Editor's note: CNN Contributor Bob Greene is a best-selling author whose books include "Late Edition: A Love Story" and "Fraternity: A Journey in Search of Five Presidents."
(CNN) -- Picture this:
President Obama makes a major televised address to the nation on a subject of great importance -- say, the oil disaster in the Gulf of Mexico or unrest in the Middle East.
Tens of millions of Americans watch the president's speech.
For the next 24 hours, there is not a word of commentary or analysis about the speech on television or on the radio. No one offers an over-the-air opinion.
Sound like science fiction? Like something from an old episode of "The Twilight Zone"?
It does sound impossible, in our contemporary era in which every presidential pronouncement is immediately followed by thousands of voices, on the air and on the internet, dissecting every syllable the president has uttered.
But there was a time when a serious proposal was made that broadcasters voluntarily refrain from commenting on a president's speeches until the citizens of the United States were given a chance to make up their own minds. And the proposal gained considerable popular support.
During President Richard Nixon's first term, his vice president, Spiro T. Agnew, went to Des Moines, Iowa, to argue his case. In so doing, he introduced a phrase -- "instant analysis"-- into the American lexicon.
Agnew said that Nixon, during the previous week, had delivered "the most important address of his administration," about the war in Vietnam. According to Agnew:
"When the president completed his address -- an address, incidentally, that he spent weeks in the preparation of -- his words and policies were subjected to instant analysis and querulous criticism. The audience of 70 million Americans, gathered to hear the president of the United States, was inherited by a small band of network commentators and self-appointed analysts, the majority of whom expressed, in one way or another, their hostility to what he had to say."
Agnew's contention was that a president should be given a grace period during which no one stands between him and his listeners:
"Every American has a right to disagree with the president of the United States, and to express publicly that disagreement. But the president of the United States has a right to communicate directly with the people who elected him, and the people of this country have the right to make up their own minds and form their own opinions about a presidential address, without having a president's words and thoughts characterized through the prejudices of hostile critics before they can even be digested."
Agnew's back-and-forth with the news media lasted until, having been charged by federal prosecutors with income tax evasion, he pleaded no contest and gave up the vice presidency in 1973, to be replaced by Gerald Ford. But lost in the heat of those years was the question, especially intriguing when regarded from the vantage point of today's cacophonous political atmosphere:
Is there something to be said, purely in theory (because in practice today it could never happen), for giving a president -- any president -- some overnight breathing room while citizens reflect individually on his words? Might Agnew's proposal have caught on? Might televised instant analysis have been done away with?
You wouldn't think so -- the panels of commentators evaluating a president's words the second he says goodnight to the nation have become a taken-for-granted part of the political process. And when Agnew delivered his Des Moines speech, there were no 24-hour cable news networks, and there was no internet. The instant-commentary horse has long since galloped away from the barn.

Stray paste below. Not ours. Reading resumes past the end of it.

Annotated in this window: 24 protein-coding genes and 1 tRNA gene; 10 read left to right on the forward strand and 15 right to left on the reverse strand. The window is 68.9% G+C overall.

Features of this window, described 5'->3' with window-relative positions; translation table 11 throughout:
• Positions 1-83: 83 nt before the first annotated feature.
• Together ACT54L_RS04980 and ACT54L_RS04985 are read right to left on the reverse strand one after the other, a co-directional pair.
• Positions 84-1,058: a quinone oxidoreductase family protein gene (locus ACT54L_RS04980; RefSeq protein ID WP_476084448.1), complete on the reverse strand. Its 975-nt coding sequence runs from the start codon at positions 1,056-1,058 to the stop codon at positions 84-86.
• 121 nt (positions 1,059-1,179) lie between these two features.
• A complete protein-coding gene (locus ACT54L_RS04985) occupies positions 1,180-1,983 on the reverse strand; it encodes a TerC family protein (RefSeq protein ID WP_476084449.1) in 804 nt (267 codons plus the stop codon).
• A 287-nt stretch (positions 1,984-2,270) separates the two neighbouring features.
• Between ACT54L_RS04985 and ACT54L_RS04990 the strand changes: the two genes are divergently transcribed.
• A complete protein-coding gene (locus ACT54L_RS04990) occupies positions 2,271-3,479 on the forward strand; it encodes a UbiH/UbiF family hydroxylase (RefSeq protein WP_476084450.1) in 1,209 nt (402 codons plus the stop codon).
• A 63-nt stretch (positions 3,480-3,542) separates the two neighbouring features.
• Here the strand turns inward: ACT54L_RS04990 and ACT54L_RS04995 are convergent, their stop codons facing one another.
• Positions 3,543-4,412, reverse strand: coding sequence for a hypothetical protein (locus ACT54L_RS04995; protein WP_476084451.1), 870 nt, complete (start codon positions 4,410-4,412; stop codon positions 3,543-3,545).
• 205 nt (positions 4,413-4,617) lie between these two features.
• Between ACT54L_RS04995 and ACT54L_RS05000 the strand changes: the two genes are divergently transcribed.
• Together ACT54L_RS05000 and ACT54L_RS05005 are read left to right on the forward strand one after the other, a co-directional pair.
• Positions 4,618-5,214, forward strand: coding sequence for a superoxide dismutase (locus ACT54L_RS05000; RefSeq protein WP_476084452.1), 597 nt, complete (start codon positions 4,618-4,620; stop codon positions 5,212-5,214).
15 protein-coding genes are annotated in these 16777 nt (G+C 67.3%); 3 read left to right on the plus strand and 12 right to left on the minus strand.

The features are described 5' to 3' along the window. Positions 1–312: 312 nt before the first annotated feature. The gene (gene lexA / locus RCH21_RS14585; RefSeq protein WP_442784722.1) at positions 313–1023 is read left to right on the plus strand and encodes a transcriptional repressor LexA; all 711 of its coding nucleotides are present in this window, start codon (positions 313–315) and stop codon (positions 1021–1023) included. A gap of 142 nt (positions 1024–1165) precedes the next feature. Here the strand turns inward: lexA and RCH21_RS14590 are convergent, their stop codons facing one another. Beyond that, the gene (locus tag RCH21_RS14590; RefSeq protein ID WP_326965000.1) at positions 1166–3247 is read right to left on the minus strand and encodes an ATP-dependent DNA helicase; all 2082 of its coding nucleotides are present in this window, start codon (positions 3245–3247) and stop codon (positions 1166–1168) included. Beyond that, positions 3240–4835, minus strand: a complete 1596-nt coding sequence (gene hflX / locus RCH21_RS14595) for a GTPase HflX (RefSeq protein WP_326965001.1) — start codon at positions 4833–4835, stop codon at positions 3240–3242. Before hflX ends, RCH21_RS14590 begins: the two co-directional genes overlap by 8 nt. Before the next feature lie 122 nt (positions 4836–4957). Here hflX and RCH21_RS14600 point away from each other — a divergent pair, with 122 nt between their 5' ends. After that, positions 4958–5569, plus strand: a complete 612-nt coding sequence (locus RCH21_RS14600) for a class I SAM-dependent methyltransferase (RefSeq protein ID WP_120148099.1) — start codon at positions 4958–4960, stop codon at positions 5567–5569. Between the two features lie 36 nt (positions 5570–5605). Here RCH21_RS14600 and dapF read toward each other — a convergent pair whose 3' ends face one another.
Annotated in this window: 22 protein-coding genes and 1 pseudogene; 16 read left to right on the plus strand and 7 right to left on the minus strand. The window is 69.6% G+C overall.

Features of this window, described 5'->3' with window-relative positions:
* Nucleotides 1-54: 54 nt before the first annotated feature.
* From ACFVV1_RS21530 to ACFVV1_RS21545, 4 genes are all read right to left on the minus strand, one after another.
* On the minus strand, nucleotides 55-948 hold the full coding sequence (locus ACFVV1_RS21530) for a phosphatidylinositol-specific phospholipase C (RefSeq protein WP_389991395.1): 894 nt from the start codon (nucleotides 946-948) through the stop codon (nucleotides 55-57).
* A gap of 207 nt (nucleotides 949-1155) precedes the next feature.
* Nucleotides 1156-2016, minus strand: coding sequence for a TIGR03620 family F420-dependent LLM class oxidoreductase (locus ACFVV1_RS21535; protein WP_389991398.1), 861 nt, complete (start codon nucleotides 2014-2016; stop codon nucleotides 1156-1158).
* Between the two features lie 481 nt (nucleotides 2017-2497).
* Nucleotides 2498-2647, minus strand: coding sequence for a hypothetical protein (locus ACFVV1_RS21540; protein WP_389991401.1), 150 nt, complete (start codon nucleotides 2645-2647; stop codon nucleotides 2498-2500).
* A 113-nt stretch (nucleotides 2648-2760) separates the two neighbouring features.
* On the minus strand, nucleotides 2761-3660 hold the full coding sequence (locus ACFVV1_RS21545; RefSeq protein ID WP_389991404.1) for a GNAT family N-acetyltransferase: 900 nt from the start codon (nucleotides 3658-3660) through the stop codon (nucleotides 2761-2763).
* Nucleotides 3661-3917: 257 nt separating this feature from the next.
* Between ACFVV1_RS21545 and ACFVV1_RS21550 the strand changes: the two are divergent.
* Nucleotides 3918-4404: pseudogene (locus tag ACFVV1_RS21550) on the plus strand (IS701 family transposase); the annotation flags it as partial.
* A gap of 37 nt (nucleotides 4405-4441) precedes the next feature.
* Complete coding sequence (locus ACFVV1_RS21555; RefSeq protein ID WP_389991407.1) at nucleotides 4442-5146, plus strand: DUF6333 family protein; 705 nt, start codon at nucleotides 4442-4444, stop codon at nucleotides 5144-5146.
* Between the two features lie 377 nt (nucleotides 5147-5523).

But former CBS News correspondent Roger Mudd, one of the regular analysts on the network's coverage of Nixon's speeches, recalled in his 2008 memoir, "The Place to Be":
"In the middle of [the Watergate] maelstrom, the chairman of CBS, William S. Paley, dropped a bomb. Henceforth, all CBS News correspondents were forbidden from engaging in what Vice President Agnew had disparagingly called 'instant analysis.' ...[Paley] had bought into the argument of the Washington bureau's most distinguished journalist, Eric Sevareid, who thought it not fair for us to jump on a president before we and the public had had time to digest his remarks. He believed a president was entitled to a 24-hour fire-free zone."
In Mudd's telling, the ban didn't last long; soon enough, instant analysis returned. And in today's world, where instant analysis is a way of life not just in presidential politics but in everyday discourse (What are all the people tapping away at the keyboards of their mobile devices doing, if not engaging in instant analysis?), the idea that it could ever have been banished seems quaint: a historical curiosity.
Indeed, those panels of cable TV political analysts, as ubiquitous as they seem, are at least several beats behind the instant analysis that the public is doing on its own. The TV commentators may be ready to weigh in with their thoughts the moment a president completes his speech -- but they have been beaten to the punch by the people at home with their eyes on the television screen and their fingers on the keyboard, sending out internet commentary on the president's speech sentence by sentence.
A president today is like an actor in a Broadway play who knows his performance is being reviewed line by line to a worldwide reading audience even while he is still onstage.
By the time the actor has taken his bows, the critics have already had their say.
Instant, for better or for worse, has never been quite so instantaneous.
The opinions expressed in this commentary are solely those of Bob Greene.